Even after two decades of torrid growth, the rise of e-commerce is still in its early innings. Online sales comprise less than 10% of retail sales, with research firm eMarketer estimating that retail e-commerce sales will increase to more than $4 trillion in 2020, up from about $1.5 trillion in 2015. With millions more people gaining access to the Internet every year, e-commerce appears set to grow at a rapid pace for at least another decade, and likely much longer. Read on to see why Amazon.com (NASDAQ:AMZN) and Shopify (NYSE:SHOP) stand to benefit from this megatrend perhaps more than any other companies.
No discussion of online retail can take place without mentioning the mighty Amazon.com. The company dominates e-commerce -- and, increasingly -- retail as a whole.
Amazon's awe inspiring rise has come at the expense of many traditional brick and mortar retailers, as the online juggernaut has left retail carnage in its wake. In fact, with Amazon's stock up more than 20 times in value over the past decade -- and many of its major rivals down sharply during that time -- Amazon was worth more than eight of the largest retailers combined by the end of 2016.
One of the rare companies that's been able to withstand Amazon's onslaught is multi-channel commerce platform, Shopify. In fact, after originally competing with Shopify, Amazon decided to close down its Webstore service and recommended that its merchants migrate to Shopify's platform. Since that time, Shopify has grown at a torrid pace, with the number of merchants using its platform rising to more than 325,000 in the third quarter, up from 200,000 in the prior year period.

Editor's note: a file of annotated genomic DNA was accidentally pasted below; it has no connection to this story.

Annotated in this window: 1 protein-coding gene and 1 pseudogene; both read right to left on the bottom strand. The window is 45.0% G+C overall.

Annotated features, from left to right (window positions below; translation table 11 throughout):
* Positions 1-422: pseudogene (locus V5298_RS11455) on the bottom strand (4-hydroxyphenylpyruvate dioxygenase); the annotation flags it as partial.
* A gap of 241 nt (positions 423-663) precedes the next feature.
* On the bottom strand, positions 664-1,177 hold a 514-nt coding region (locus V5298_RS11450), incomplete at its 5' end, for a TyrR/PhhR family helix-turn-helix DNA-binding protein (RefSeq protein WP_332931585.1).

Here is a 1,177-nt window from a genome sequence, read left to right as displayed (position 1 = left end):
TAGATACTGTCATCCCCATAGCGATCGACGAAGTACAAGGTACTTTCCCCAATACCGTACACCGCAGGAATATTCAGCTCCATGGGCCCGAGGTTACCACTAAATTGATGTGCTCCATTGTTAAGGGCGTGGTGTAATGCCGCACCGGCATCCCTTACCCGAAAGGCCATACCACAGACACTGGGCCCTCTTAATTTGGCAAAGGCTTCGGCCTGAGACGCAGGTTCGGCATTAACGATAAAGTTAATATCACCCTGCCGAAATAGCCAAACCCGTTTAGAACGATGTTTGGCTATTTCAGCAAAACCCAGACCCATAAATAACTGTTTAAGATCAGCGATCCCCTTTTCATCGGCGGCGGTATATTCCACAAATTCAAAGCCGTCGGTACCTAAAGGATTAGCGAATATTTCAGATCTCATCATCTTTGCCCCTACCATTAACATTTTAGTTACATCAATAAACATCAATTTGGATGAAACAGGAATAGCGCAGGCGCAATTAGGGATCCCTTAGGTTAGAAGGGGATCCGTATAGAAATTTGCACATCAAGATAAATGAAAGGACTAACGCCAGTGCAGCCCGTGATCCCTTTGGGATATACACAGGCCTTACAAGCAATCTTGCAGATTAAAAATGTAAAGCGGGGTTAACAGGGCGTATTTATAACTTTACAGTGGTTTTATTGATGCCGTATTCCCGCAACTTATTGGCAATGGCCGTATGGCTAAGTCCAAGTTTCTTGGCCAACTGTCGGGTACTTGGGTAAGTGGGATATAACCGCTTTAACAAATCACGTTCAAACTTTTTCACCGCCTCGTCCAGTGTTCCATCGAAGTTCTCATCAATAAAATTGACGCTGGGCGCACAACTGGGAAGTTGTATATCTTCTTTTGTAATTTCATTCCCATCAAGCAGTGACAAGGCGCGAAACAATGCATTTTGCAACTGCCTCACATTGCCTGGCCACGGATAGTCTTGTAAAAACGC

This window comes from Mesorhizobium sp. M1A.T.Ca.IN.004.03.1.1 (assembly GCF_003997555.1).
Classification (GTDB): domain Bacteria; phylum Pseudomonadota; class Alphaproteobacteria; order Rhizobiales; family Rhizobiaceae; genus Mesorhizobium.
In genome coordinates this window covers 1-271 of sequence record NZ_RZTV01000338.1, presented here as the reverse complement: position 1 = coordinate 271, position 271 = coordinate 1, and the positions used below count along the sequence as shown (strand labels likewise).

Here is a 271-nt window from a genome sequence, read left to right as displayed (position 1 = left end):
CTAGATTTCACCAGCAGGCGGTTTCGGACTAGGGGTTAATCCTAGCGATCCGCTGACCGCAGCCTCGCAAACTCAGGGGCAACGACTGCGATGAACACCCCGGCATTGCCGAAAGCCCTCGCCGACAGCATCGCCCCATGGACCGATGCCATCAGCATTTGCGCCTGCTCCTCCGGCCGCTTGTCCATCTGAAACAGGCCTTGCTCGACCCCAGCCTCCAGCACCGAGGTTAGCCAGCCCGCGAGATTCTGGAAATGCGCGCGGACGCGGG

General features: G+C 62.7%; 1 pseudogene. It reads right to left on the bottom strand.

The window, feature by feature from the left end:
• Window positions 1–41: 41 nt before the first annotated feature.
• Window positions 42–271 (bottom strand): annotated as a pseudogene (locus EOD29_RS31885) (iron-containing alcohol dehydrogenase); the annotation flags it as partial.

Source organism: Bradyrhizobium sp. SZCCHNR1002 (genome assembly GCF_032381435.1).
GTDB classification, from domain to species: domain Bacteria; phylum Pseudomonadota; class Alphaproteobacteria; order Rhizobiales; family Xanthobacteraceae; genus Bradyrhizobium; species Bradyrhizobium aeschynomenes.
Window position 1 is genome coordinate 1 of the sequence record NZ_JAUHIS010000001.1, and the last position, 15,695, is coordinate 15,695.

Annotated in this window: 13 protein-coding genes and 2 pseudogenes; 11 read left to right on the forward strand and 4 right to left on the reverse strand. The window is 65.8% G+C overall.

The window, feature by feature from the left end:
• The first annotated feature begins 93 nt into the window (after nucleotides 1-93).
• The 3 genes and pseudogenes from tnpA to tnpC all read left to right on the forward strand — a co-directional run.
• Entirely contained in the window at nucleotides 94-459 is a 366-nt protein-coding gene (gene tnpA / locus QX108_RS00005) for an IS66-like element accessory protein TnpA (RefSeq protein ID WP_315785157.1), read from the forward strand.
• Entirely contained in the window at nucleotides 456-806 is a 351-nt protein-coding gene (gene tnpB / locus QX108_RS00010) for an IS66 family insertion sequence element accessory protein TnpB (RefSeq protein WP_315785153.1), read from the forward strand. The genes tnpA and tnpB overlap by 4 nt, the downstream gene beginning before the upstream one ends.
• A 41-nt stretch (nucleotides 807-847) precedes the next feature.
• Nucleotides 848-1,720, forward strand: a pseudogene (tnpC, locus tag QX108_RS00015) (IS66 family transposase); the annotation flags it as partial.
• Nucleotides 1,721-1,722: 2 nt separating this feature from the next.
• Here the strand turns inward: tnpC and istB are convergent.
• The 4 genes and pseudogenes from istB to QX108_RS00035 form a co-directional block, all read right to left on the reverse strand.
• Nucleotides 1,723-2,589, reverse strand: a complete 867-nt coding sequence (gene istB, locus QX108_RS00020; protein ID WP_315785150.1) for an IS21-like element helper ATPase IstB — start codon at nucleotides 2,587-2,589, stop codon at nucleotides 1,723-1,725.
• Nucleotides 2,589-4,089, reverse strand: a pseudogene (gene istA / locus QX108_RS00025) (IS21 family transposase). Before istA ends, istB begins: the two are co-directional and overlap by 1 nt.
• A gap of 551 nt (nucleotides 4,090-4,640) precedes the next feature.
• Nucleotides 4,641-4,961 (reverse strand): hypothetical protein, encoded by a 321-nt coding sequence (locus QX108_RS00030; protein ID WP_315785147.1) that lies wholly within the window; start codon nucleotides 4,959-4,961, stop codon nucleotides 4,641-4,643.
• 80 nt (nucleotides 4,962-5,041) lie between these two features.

Co-founder and CEO Tobi Lutke has positioned the company as an invaluable provider of cloud-based commerce solutions to small- and medium-sized businesses, along with a growing number of larger enterprises such as Tesla Motors and Procter & Gamble. Shopify helps users sell their goods across multiple channels, including online retail marketplaces such as Amazon.com and eBay, social media giants such as Facebook and Pinterest, and standalone websites and brick-and-mortar stores. In addition, Shopify provides crucial back-office services such as sales tracking, payment processing, and inventory management. It's a comprehensive commerce platform that, along with a growing list of integrated third-party apps, provides users pretty much everything they need to run their business.
"Shopify is exactly this: the only platform you need to build your empire," reads a letter from Lutke on Shopify's investor-relations website. "Shopify is the first thing our merchants log into in the morning and the last thing they log out of in the evening. It's at the heart of their business -- a responsibility that we take very seriously."
Moreover, Shopify has only just begun to fulfill its massive growth potential. The number of businesses using its platform is still just a tiny fraction of the 10 million merchants with fewer than 500 employees in its key markets, as estimated by consulting firm AMI Partners, and the 46 million such merchants worldwide. With so much growth still to come, Shopify appears poised to deliver strong gains to investors in the years ahead.